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The Twelve Steps for Recording Tapes into your computer

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Re: The Twelve Steps for Recording Tapes into your computer

PostPosted: Mon Sep 07, 2020 6:26 pm
by Hugh Robjohns
My BS alarm is very sensitive... :lol:

Re: The Twelve Steps for Recording Tapes into your computer

PostPosted: Tue Sep 08, 2020 8:58 am
by ken long
James Perrett wrote:Do you find you need to do this often?

In fairness, not often. But not unheard of.


However, I've found that most cassette machines have good access to the azimuth screw if you know where to look. Often you just need to slide off part of the door on front loading decks and most of mine have the door fronts permanently removed.

Yes, of course. I should have specified that adjustment to the screw can't happen on some decks while the cassette is engaged and playing. I might be thinking of some Denons here.

Re: The Twelve Steps for Recording Tapes into your computer

PostPosted: Tue Sep 08, 2020 9:00 am
by ken long
Tim Gillett wrote: Poking a screwdriver around always struck me as amateurish and even dangerous to the mech.

Never had a problem doing this with a driver so not sure how it can be amateurish but I guess YMMV. Whatever makes you more comfortable. If you prefer a big knob, by all means...

Re: The Twelve Steps for Recording Tapes into your computer

PostPosted: Tue Sep 08, 2020 10:52 am
by Tomás Mulcahy
ken long wrote:
Tim Gillett wrote: Poking a screwdriver around always struck me as amateurish and even dangerous to the mech.
Never had a problem doing this with a driver so not sure how it can be amateurish but I guess YMMV. Whatever makes you more comfortable.
Ditto.
ken long wrote:If you prefer a big knob, by all means...
:lol:

Re: The Twelve Steps for Recording Tapes into your computer

PostPosted: Tue Sep 08, 2020 3:53 pm
by Tim Gillett
ken long wrote:
Tim Gillett wrote: Poking a screwdriver around always struck me as amateurish and even dangerous to the mech.

Never had a problem doing this with a driver so not sure how it can be amateurish but I guess YMMV. Whatever makes you more comfortable. If you prefer a big knob, by all means...
I take it you adjust azimuth on every cassette you transfer. Would you prefer to have a front panel adjuster on your cassette deck?

Re: The Twelve Steps for Recording Tapes into your computer

PostPosted: Tue Sep 08, 2020 5:50 pm
by Tomás Mulcahy
Here we go, down the rabbit hole...

Re: The Twelve Steps for Recording Tapes into your computer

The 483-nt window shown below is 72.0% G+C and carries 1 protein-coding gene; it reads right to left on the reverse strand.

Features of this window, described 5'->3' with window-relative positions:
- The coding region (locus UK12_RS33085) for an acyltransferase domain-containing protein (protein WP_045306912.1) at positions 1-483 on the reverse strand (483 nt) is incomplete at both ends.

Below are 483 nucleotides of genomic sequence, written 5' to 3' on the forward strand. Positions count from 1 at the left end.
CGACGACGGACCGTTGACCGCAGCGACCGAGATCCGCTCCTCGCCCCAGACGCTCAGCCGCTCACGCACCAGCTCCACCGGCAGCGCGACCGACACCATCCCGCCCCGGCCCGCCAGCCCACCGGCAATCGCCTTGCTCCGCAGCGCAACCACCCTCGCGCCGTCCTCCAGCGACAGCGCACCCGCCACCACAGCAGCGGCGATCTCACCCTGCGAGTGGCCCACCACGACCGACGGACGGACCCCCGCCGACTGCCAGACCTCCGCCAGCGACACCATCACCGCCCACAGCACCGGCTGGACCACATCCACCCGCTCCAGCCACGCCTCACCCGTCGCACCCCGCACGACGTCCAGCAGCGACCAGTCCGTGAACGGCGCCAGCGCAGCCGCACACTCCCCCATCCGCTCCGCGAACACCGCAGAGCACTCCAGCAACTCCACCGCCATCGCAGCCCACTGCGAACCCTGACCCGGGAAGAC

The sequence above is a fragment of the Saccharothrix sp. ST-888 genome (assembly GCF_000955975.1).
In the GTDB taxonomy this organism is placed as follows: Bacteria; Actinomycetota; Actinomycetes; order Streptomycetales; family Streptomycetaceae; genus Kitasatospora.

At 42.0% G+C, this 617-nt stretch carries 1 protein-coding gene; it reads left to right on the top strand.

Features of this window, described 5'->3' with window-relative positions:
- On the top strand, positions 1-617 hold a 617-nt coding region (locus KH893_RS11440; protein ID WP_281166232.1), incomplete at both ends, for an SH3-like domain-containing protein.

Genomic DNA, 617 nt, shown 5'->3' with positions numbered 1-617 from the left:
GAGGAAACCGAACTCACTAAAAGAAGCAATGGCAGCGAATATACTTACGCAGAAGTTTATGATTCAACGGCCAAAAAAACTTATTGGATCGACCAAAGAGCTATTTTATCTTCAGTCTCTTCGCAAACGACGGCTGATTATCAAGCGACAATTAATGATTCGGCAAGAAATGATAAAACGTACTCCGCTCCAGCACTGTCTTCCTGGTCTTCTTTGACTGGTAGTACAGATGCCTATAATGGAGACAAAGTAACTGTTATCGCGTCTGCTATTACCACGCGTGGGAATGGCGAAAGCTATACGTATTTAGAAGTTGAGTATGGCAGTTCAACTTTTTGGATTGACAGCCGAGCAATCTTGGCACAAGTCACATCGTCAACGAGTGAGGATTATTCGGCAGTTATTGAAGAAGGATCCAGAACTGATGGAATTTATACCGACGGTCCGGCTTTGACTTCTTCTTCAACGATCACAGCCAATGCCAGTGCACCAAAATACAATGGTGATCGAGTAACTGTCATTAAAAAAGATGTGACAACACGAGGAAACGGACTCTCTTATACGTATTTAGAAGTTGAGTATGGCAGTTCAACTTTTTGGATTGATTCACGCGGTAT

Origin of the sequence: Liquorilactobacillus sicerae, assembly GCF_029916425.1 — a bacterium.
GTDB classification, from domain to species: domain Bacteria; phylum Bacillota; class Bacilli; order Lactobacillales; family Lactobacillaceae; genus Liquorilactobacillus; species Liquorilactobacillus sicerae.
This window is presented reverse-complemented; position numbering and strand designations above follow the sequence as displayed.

PostPosted: Tue Sep 08, 2020 8:56 pm
by Tim Gillett
ken long wrote:
Tim Gillett wrote: Poking a screwdriver around always struck me as amateurish and even dangerous to the mech.

Never had a problem doing this with a driver so not sure how it can be amateurish but I guess YMMV. Whatever makes you more comfortable. If you prefer a big knob, by all means...
True, to use a screwdriver and to consistently make the adjustment without damage requires concentration and skill not needed with a dedicated control, skill which you obviously have.

Re: The Twelve Steps for Recording Tapes into your computer

PostPosted: Tue Sep 08, 2020 10:21 pm
by Sam Spoons
The normal method of adjusting professional tape recorders is with a screwdriver. In a domestic/semi-pro environment frequent adjustment is not so necessary and the downside of having an accessible azimuth adjuster is the risk of people without the necessary skills messing up the adjustment. I'd suggest that if you have the skills to accurately adjust the asimuth you probably also have the skill to do so with a screwdriver without causing damage to the machine.

OTOH a skilled operator transferring a random assortment of tapes would definitely benefit from an easily accessible azimuth adjuster.

Re: The Twelve Steps for Recording Tapes into your computer

PostPosted: Thu Sep 10, 2020 10:24 am
by Tim Gillett
Quality cassette decks havent been made for many years. Parts and service these days can be hard to find, if not impossible. If there was still a significant demand for quality cassette decks, companies would still be making them. One of my concerns with Tomas's advice page is that while it mentions obtaining a quality cassette deck, presumably in good working order, it offers little help or advice in going about that.

I'm not sure what was the point of showing photos of exotic decks like the Nak Dragon and Revox B215 which are very hard to obtain, way beyond most peoples' budgets, and if they can be obtained may need extensive and costly repairs to get them working as they were designed, if that is possible. Finding a tech even prepared to work on them could be an exercise in itself. The Dragon has a very unusual and AFAIK unobtainable repro head.

Neither is it clear why we are shown pictures of Tomas's two Yamaha decks.

A list of more affordable middle of the road models from brands like Teac, Sony, Pioneer, and places where they might be serviced by competent technicians might have been more helpful.

Re: The Twelve Steps for Recording Tapes into your computer

PostPosted: Thu Sep 10, 2020 10:44 am
by blinddrew
The full half hour then...

Re: The Twelve Steps for Recording Tapes into your computer

PostPosted: Thu Sep 10, 2020 12:29 pm
by Hugh Robjohns
:bouncy:

Re: The Twelve Steps for Recording Tapes into your computer

PostPosted: Fri Sep 11, 2020 11:01 pm
by Tomás Mulcahy
blinddrew wrote:The full half hour then...
:lol: :lol: